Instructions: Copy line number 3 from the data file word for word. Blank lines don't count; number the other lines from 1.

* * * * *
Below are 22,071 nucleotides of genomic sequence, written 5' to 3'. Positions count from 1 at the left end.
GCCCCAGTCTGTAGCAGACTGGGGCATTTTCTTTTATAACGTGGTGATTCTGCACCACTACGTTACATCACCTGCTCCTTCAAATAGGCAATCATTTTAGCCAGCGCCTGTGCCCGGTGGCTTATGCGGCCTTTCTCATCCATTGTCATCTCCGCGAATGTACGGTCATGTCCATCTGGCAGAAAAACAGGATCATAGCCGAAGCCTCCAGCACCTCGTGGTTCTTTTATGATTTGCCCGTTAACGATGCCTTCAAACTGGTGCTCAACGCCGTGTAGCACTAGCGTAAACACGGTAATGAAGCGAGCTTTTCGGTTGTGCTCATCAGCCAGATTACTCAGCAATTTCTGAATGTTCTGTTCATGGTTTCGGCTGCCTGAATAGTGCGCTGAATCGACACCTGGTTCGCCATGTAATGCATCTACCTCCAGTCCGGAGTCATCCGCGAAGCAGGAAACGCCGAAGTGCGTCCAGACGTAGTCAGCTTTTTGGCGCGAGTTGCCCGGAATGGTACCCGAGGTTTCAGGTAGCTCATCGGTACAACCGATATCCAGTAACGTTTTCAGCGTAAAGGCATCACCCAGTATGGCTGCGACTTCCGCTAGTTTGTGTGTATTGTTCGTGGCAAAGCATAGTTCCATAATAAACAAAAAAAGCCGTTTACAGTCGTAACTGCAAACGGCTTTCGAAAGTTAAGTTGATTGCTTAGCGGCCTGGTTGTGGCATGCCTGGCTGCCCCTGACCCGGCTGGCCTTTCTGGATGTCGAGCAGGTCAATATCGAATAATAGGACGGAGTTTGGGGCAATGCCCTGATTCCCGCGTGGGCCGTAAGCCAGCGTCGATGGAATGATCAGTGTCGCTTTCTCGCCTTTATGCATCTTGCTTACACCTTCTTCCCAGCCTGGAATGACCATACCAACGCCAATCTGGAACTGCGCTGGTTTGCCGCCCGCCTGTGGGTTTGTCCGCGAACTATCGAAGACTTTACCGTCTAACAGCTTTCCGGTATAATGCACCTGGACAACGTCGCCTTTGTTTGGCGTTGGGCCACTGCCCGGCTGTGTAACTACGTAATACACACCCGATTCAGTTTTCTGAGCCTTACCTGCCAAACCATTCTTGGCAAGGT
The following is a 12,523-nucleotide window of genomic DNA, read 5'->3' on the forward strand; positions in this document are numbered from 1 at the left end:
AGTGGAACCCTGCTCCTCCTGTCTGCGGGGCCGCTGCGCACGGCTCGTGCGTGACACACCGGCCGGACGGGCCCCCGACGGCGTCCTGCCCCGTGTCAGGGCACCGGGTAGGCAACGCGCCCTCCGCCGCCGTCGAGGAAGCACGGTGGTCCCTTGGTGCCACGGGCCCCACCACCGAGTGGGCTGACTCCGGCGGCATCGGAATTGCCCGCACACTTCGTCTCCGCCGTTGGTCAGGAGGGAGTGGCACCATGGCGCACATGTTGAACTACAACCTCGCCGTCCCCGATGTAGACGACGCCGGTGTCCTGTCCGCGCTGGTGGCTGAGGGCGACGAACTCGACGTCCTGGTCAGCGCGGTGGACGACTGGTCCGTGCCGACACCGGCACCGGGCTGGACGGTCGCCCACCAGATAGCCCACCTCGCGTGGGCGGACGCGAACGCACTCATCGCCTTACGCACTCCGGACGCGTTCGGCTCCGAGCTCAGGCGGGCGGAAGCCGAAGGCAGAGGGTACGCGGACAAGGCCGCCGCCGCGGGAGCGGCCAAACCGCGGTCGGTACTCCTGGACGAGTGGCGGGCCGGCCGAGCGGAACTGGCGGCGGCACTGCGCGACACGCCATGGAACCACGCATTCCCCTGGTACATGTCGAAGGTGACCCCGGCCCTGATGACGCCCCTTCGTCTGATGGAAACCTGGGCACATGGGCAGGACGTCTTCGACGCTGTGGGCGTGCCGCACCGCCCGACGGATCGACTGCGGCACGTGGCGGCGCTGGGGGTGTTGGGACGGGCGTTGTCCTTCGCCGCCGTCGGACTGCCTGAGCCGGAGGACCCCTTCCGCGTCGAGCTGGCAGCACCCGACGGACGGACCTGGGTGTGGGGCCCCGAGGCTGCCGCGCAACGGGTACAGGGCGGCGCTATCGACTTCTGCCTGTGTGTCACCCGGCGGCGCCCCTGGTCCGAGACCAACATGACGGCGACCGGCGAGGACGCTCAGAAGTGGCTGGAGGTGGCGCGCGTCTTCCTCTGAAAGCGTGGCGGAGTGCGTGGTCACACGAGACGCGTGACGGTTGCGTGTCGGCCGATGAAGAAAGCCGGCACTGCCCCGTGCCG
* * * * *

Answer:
The following is a 12,523-nucleotide window of genomic DNA, read 5'->3' on the forward strand; positions in this document are numbered from 1 at the left end: